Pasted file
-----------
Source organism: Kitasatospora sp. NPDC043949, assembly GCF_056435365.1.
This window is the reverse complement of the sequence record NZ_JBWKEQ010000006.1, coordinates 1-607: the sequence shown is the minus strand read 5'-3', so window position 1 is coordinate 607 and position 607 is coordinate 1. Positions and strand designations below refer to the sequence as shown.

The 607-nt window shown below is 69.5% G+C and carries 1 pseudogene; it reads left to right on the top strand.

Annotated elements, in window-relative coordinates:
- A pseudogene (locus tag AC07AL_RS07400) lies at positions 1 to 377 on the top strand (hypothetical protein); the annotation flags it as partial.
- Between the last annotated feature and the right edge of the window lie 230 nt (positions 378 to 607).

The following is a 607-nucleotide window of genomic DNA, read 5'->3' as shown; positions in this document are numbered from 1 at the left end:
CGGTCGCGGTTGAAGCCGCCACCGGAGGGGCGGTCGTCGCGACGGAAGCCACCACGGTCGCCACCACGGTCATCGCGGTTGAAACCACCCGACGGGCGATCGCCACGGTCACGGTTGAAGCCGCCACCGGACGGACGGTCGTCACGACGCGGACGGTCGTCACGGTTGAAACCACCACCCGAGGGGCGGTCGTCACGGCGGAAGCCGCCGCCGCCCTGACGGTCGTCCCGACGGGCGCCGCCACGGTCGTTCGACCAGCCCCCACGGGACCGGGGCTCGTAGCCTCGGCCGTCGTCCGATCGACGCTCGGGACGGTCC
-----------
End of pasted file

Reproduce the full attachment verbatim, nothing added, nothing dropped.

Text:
Source organism: Kitasatospora sp. NPDC043949, assembly GCF_056435365.1.
This window is the reverse complement of the sequence record NZ_JBWKEQ010000006.1, coordinates 1-607: the sequence shown is the minus strand read 5'-3', so window position 1 is coordinate 607 and position 607 is coordinate 1. Positions and strand designations below refer to the sequence as shown.

The 607-nt window shown below is 69.5% G+C and carries 1 pseudogene; it reads left to right on the top strand.

Annotated elements, in window-relative coordinates:
- A pseudogene (locus tag AC07AL_RS07400) lies at positions 1 to 377 on the top strand (hypothetical protein); the annotation flags it as partial.
- Between the last annotated feature and the right edge of the window lie 230 nt (positions 378 to 607).

The following is a 607-nucleotide window of genomic DNA, read 5'->3' as shown; positions in this document are numbered from 1 at the left end:
CGGTCGCGGTTGAAGCCGCCACCGGAGGGGCGGTCGTCGCGACGGAAGCCACCACGGTCGCCACCACGGTCATCGCGGTTGAAACCACCCGACGGGCGATCGCCACGGTCACGGTTGAAGCCGCCACCGGACGGACGGTCGTCACGACGCGGACGGTCGTCACGGTTGAAACCACCACCCGAGGGGCGGTCGTCACGGCGGAAGCCGCCGCCGCCCTGACGGTCGTCCCGACGGGCGCCGCCACGGTCGTTCGACCAGCCCCCACGGGACCGGGGCTCGTAGCCTCGGCCGTCGTCCGATCGACGCTCGGGACGGTCC